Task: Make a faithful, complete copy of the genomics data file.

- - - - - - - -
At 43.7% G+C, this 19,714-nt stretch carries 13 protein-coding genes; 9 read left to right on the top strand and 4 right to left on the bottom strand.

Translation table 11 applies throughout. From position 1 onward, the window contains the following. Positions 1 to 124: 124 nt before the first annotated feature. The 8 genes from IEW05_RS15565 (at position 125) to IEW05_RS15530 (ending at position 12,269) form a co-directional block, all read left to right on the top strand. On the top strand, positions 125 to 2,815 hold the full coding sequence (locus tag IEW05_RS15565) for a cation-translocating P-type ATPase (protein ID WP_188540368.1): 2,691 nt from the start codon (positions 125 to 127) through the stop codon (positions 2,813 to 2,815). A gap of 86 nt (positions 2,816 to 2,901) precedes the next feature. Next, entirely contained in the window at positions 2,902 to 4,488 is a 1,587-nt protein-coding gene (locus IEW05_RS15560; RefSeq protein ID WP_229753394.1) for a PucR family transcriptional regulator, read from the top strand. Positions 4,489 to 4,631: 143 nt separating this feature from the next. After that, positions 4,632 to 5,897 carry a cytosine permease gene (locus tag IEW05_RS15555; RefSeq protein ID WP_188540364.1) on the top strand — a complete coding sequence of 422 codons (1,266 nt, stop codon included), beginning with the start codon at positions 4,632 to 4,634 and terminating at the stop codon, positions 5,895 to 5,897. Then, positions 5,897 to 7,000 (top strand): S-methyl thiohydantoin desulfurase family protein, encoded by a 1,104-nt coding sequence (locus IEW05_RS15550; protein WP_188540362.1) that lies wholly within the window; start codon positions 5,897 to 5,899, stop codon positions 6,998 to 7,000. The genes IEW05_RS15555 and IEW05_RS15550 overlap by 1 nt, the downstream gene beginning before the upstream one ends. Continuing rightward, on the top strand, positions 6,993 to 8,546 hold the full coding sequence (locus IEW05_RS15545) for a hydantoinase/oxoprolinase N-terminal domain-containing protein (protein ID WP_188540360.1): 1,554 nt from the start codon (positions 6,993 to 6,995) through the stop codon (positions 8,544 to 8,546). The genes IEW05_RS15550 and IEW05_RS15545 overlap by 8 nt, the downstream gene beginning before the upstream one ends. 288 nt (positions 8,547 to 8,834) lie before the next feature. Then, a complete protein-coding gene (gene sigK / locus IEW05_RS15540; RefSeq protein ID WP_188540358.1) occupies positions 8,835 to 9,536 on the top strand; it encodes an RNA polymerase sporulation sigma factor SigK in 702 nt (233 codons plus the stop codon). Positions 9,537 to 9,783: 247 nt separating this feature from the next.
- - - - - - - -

At 43.7% G+C, this 19,714-nt stretch carries 13 protein-coding genes; 9 read left to right on the top strand and 4 right to left on the bottom strand.

Translation table 11 applies throughout. From position 1 onward, the window contains the following. Positions 1 to 124: 124 nt before the first annotated feature. The 8 genes from IEW05_RS15565 (at position 125) to IEW05_RS15530 (ending at position 12,269) form a co-directional block, all read left to right on the top strand. On the top strand, positions 125 to 2,815 hold the full coding sequence (locus tag IEW05_RS15565) for a cation-translocating P-type ATPase (protein ID WP_188540368.1): 2,691 nt from the start codon (positions 125 to 127) through the stop codon (positions 2,813 to 2,815). A gap of 86 nt (positions 2,816 to 2,901) precedes the next feature. Next, entirely contained in the window at positions 2,902 to 4,488 is a 1,587-nt protein-coding gene (locus IEW05_RS15560; RefSeq protein ID WP_229753394.1) for a PucR family transcriptional regulator, read from the top strand. Positions 4,489 to 4,631: 143 nt separating this feature from the next. After that, positions 4,632 to 5,897 carry a cytosine permease gene (locus tag IEW05_RS15555; RefSeq protein ID WP_188540364.1) on the top strand — a complete coding sequence of 422 codons (1,266 nt, stop codon included), beginning with the start codon at positions 4,632 to 4,634 and terminating at the stop codon, positions 5,895 to 5,897. Then, positions 5,897 to 7,000 (top strand): S-methyl thiohydantoin desulfurase family protein, encoded by a 1,104-nt coding sequence (locus IEW05_RS15550; protein WP_188540362.1) that lies wholly within the window; start codon positions 5,897 to 5,899, stop codon positions 6,998 to 7,000. The genes IEW05_RS15555 and IEW05_RS15550 overlap by 1 nt, the downstream gene beginning before the upstream one ends. Continuing rightward, on the top strand, positions 6,993 to 8,546 hold the full coding sequence (locus IEW05_RS15545) for a hydantoinase/oxoprolinase N-terminal domain-containing protein (protein ID WP_188540360.1): 1,554 nt from the start codon (positions 6,993 to 6,995) through the stop codon (positions 8,544 to 8,546). The genes IEW05_RS15550 and IEW05_RS15545 overlap by 8 nt, the downstream gene beginning before the upstream one ends. 288 nt (positions 8,547 to 8,834) lie before the next feature. Then, a complete protein-coding gene (gene sigK / locus IEW05_RS15540; RefSeq protein ID WP_188540358.1) occupies positions 8,835 to 9,536 on the top strand; it encodes an RNA polymerase sporulation sigma factor SigK in 702 nt (233 codons plus the stop codon). Positions 9,537 to 9,783: 247 nt separating this feature from the next.